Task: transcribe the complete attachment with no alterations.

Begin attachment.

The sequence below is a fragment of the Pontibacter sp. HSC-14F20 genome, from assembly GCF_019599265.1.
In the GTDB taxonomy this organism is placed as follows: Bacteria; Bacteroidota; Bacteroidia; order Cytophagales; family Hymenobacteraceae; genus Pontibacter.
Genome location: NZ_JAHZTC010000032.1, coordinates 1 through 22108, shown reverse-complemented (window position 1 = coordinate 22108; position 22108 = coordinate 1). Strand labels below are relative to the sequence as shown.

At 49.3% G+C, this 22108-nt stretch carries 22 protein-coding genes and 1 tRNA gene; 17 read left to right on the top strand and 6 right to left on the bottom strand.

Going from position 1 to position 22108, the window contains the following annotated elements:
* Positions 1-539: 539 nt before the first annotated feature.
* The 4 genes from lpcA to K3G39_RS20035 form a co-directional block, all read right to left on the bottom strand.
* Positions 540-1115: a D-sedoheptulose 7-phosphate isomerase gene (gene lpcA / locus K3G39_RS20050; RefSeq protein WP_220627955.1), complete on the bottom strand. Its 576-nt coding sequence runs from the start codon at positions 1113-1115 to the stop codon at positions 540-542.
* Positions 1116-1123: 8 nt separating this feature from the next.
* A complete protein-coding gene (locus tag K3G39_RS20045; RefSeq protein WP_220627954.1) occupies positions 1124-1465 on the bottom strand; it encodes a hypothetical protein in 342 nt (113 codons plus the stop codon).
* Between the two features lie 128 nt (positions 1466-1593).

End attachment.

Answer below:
The sequence below is a fragment of the Pontibacter sp. HSC-14F20 genome, from assembly GCF_019599265.1.
In the GTDB taxonomy this organism is placed as follows: Bacteria; Bacteroidota; Bacteroidia; order Cytophagales; family Hymenobacteraceae; genus Pontibacter.
Genome location: NZ_JAHZTC010000032.1, coordinates 1 through 22108, shown reverse-complemented (window position 1 = coordinate 22108; position 22108 = coordinate 1). Strand labels below are relative to the sequence as shown.

At 49.3% G+C, this 22108-nt stretch carries 22 protein-coding genes and 1 tRNA gene; 17 read left to right on the top strand and 6 right to left on the bottom strand.

Going from position 1 to position 22108, the window contains the following annotated elements:
* Positions 1-539: 539 nt before the first annotated feature.
* The 4 genes from lpcA to K3G39_RS20035 form a co-directional block, all read right to left on the bottom strand.
* Positions 540-1115: a D-sedoheptulose 7-phosphate isomerase gene (gene lpcA / locus K3G39_RS20050; RefSeq protein WP_220627955.1), complete on the bottom strand. Its 576-nt coding sequence runs from the start codon at positions 1113-1115 to the stop codon at positions 540-542.
* Positions 1116-1123: 8 nt separating this feature from the next.
* A complete protein-coding gene (locus tag K3G39_RS20045; RefSeq protein WP_220627954.1) occupies positions 1124-1465 on the bottom strand; it encodes a hypothetical protein in 342 nt (113 codons plus the stop codon).
* Between the two features lie 128 nt (positions 1466-1593).